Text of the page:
Flare Coronal Rain
From RHESSI Wiki
|1st Author:||Hugh Hudson|
|2nd Author:||Säm Krucker|
|Published:||December 23, 2013|
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The phenomenon of "coronal rain," a recent APOD topic, has has an extremely close identification with the physics of solar flares. More recently it has also become detectable in the quiet Sun, thanks to the greater sensitivity of modern high-resolution observations, but that is separate interesting story. In this phenomenon, which had been noted as hydrogen H-alpha observations became commonplace in the early 20th century, material appears to condense as though magically out of the near-vacuum of the solar corona, and to cascade down along trajectories that certainly outline the orientation of the pervasive magnetic field there. Obviously matter is not being created, and a basic theoretical explanation was provided in 1965 by George B. Field (Ref. ). The magical appearance in H-alpha is just due to the sudden recombination of hydrogen, which of course allows this line to emit, into its neutral state.
The state of the flare-related hot plasma prior to its condensation into visible forms is now well understood, thanks to the development of radio and X-ray observational techniques. A flare results when energy is released from the solar corona; this has the inevitable consequence of driving material up into the corona, and somewhat mysteriously heating it at the same time. In the most extreme cases this erupting materia escapes from the Sun in the form of a coronal mass ejection. The hot plasma cools and loses energy steadily after its creation, and finally reaches the point at which it requires a catastrophic state change. A recent RHESSI Science Nugget describes some of the manifestations of the hot, over-dense loop-like structures that result from this cycling of mass between the lower and upper solar atmospheres.
HMI coronal observations
The Heliospheric and Magnetic Imager instrument (HMI) on board the Solar Dynamics Observatory is now providing a wholly new view of the last stages of development of the coronal mass cycle. As the loops cool, Field's thermal "instability" produces a bright enough excess emission to be visible even in the low corona by a non-occulting solar telescope such as HMI - not optimized in any way, as a coronagraph would be, to see the normally faint corona. A recent paper (Ref. ) has revealed several features observed in this way by HMI, which is an excellent surprise to all concerned. HMI makes comprehensive spectroscopic measurements with full diagnosis of the polarization, a powerful aid in learning about the emission mechanisms involved.
Rain, so what?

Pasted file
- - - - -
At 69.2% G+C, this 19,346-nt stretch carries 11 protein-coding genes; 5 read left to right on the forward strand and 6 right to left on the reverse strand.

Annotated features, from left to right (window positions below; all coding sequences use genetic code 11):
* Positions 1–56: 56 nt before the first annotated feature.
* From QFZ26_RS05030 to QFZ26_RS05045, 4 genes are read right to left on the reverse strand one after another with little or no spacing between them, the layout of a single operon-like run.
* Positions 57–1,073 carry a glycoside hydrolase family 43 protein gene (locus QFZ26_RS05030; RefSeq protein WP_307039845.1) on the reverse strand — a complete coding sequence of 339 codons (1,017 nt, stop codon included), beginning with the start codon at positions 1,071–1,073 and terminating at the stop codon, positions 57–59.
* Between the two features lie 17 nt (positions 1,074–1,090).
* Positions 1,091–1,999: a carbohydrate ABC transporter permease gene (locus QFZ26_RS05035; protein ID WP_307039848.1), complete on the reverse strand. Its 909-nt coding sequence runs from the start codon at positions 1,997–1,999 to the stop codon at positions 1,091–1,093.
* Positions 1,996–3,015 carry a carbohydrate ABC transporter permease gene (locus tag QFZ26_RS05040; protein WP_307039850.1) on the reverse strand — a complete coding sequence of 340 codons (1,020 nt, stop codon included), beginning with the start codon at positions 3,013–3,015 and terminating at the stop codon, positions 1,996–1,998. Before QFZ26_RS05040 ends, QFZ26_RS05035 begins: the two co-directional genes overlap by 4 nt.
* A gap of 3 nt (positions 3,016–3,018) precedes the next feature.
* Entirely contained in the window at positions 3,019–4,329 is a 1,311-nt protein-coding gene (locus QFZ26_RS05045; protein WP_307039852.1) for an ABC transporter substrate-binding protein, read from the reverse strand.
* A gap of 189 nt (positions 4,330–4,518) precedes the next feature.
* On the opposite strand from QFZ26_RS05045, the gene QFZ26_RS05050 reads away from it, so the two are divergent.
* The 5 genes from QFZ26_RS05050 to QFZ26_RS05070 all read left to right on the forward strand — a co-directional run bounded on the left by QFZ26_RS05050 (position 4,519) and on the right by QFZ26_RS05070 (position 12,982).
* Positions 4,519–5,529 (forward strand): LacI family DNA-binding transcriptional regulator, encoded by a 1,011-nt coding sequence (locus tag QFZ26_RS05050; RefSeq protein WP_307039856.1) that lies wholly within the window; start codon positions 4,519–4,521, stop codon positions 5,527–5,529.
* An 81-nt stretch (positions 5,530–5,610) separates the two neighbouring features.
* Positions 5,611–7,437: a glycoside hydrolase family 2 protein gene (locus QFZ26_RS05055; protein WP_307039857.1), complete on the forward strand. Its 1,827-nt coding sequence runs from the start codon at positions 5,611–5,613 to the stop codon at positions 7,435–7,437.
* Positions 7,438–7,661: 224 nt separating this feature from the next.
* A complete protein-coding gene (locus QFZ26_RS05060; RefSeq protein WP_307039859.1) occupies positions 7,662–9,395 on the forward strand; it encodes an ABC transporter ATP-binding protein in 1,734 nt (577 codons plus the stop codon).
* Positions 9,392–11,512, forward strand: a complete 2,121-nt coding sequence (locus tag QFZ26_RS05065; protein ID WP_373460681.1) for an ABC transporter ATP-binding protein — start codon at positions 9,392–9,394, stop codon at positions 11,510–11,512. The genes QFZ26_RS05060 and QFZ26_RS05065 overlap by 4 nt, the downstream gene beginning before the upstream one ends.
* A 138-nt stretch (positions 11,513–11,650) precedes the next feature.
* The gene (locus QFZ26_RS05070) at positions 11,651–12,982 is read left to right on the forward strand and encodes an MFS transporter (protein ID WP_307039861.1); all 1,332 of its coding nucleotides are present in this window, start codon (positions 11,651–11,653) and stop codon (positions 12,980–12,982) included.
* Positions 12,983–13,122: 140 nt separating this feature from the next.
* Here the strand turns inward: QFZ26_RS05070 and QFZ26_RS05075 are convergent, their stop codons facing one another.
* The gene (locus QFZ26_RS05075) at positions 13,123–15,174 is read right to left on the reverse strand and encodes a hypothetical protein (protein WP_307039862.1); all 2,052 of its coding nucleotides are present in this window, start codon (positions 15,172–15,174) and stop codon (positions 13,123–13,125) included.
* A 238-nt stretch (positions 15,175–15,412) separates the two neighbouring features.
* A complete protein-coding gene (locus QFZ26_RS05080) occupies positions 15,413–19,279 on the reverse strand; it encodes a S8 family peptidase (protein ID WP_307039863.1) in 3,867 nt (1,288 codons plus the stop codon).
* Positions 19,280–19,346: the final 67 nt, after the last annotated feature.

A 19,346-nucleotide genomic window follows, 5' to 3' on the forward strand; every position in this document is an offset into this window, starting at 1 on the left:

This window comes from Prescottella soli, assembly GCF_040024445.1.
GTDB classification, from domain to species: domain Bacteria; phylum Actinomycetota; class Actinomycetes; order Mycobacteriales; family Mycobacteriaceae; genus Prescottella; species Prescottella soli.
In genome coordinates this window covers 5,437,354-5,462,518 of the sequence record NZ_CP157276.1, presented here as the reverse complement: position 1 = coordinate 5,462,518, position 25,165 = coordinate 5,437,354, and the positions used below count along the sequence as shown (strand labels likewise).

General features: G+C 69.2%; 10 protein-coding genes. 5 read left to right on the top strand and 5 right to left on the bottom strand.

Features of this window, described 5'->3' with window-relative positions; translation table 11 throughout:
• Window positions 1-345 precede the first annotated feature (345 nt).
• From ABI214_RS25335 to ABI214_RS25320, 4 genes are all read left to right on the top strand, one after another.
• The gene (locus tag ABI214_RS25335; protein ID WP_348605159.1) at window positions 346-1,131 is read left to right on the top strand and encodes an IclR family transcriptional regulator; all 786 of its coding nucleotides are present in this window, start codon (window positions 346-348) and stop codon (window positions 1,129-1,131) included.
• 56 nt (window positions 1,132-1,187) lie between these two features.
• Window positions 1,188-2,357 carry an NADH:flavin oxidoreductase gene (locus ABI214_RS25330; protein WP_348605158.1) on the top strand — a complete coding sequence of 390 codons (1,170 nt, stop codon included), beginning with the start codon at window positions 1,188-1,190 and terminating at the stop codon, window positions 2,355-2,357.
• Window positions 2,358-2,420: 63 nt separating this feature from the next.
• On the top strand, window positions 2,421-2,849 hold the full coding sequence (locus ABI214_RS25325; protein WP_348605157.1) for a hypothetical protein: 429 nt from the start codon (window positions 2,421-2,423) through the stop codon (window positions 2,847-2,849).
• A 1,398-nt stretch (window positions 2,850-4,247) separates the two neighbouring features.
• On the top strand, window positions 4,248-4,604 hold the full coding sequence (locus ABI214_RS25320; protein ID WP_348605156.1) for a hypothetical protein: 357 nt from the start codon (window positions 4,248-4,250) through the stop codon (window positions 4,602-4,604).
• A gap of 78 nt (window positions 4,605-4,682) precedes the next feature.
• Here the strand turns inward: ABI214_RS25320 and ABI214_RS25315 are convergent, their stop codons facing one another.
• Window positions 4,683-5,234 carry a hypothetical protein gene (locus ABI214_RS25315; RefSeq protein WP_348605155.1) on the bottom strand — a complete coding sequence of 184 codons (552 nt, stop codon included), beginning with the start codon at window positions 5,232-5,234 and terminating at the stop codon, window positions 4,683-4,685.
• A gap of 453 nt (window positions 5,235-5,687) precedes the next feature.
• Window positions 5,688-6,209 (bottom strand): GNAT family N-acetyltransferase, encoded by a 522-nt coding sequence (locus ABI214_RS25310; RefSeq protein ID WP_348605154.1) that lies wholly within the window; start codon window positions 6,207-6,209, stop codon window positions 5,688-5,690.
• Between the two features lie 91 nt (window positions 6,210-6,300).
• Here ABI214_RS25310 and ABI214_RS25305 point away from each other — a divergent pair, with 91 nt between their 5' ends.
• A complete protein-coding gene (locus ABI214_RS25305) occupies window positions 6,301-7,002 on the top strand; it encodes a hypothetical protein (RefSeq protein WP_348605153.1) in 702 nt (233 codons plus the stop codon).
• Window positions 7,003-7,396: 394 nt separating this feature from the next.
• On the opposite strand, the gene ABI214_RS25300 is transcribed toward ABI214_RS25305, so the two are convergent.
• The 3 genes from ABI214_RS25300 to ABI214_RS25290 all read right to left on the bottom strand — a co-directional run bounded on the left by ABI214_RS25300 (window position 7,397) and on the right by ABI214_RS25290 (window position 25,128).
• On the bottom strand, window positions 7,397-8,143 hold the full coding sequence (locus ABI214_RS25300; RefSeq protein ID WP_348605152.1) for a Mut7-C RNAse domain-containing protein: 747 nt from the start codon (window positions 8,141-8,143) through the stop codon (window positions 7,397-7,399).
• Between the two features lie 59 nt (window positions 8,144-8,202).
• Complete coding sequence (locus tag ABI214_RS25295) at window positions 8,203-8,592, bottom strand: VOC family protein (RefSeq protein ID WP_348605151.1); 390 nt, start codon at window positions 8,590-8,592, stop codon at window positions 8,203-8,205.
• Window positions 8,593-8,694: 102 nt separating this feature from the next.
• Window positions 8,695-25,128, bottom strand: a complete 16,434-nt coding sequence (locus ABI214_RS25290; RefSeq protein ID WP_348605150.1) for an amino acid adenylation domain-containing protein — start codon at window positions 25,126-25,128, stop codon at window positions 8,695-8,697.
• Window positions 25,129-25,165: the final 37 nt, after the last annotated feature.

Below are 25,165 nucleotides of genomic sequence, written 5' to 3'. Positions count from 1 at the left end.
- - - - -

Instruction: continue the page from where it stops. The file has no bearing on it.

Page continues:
As the thermal instability progresses (see Ref.  for modern work on the dynamics of the hot plasmas), recombination happens, and suddenly low-excitation lines and continua can appear. We think that this is happening in some of the HMI coronal sources, in particular because we see downward motions in some of the ejecta. Figure 2 illustrates this for the source bracketed in the middle panel of Figure 1. To make this figure, we followed the outermost edge of the jet-like protuberance, using interleaved images from HMI's two cameras. This gives 1.88 s time resolution if one ignores niceties such as polarization and wavelength.
The inferred velocity in the projection of Fig. 2, based on a fit to the points, is 134 ± 8 km/s. There is no perceptible acceleration. This is distinctly below the free-fall speed in the solar gravitational field, which is typical of coronal rain observed in other ways, but the theory is incomplete - the basic physics may be understood, but reasonable modeling of the terminal stage we observe does not yet appear to be available. HMI's design wavelength range brackets an Fe I line at 6173Å, but since the Fe has probably started off in its lithium-like configuration Fe XXIV (with two electrons), there may be substantial delays while the remaining two dozen electrons turn up to finish the job of recombination. Thus we think that what HMI sees may have substantial contributions from other wavelengths, in particular continua. We identify three interesting and probably open problems:
(1) Why is the motion so slow, and why is there no acceleration? (2) What is actually emitting in the HMI passband? (3) What is left in the evacuated flux tube after the shower ends?
The observation of flare-associated coronal rain reported here opens a new window on this process, and one for which HMI can make an excellent contribution: it should see many cases, since it sees this one, and it will make polarization measurements of high quality as long as we stick to difference images.